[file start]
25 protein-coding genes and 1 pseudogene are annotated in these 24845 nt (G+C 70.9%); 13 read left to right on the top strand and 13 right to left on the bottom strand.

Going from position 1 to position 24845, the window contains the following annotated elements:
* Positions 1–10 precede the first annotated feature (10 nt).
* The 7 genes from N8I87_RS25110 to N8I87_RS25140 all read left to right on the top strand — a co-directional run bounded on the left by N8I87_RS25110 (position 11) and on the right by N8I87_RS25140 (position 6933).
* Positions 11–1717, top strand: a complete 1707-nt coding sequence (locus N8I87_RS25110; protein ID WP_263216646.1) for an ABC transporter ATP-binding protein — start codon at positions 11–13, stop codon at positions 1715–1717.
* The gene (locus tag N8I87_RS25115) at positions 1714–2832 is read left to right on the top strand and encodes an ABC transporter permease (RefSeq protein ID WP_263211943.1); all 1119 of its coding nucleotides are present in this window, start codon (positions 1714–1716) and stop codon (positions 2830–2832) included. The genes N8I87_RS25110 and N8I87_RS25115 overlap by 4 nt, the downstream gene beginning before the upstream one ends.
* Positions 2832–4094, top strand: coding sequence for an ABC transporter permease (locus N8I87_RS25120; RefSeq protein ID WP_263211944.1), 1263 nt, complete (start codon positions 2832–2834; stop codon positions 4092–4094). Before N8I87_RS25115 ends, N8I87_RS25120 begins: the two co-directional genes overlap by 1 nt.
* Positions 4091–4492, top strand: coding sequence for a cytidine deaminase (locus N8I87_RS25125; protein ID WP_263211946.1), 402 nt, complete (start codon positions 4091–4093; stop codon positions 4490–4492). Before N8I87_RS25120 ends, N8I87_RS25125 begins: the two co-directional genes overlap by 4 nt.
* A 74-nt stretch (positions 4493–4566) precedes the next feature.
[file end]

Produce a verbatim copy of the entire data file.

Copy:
25 protein-coding genes and 1 pseudogene are annotated in these 24845 nt (G+C 70.9%); 13 read left to right on the top strand and 13 right to left on the bottom strand.

Going from position 1 to position 24845, the window contains the following annotated elements:
* Positions 1–10 precede the first annotated feature (10 nt).
* The 7 genes from N8I87_RS25110 to N8I87_RS25140 all read left to right on the top strand — a co-directional run bounded on the left by N8I87_RS25110 (position 11) and on the right by N8I87_RS25140 (position 6933).
* Positions 11–1717, top strand: a complete 1707-nt coding sequence (locus N8I87_RS25110; protein ID WP_263216646.1) for an ABC transporter ATP-binding protein — start codon at positions 11–13, stop codon at positions 1715–1717.
* The gene (locus tag N8I87_RS25115) at positions 1714–2832 is read left to right on the top strand and encodes an ABC transporter permease (RefSeq protein ID WP_263211943.1); all 1119 of its coding nucleotides are present in this window, start codon (positions 1714–1716) and stop codon (positions 2830–2832) included. The genes N8I87_RS25110 and N8I87_RS25115 overlap by 4 nt, the downstream gene beginning before the upstream one ends.
* Positions 2832–4094, top strand: coding sequence for an ABC transporter permease (locus N8I87_RS25120; RefSeq protein ID WP_263211944.1), 1263 nt, complete (start codon positions 2832–2834; stop codon positions 4092–4094). Before N8I87_RS25115 ends, N8I87_RS25120 begins: the two co-directional genes overlap by 1 nt.
* Positions 4091–4492, top strand: coding sequence for a cytidine deaminase (locus N8I87_RS25125; protein ID WP_263211946.1), 402 nt, complete (start codon positions 4091–4093; stop codon positions 4490–4492). Before N8I87_RS25120 ends, N8I87_RS25125 begins: the two co-directional genes overlap by 4 nt.
* A 74-nt stretch (positions 4493–4566) precedes the next feature.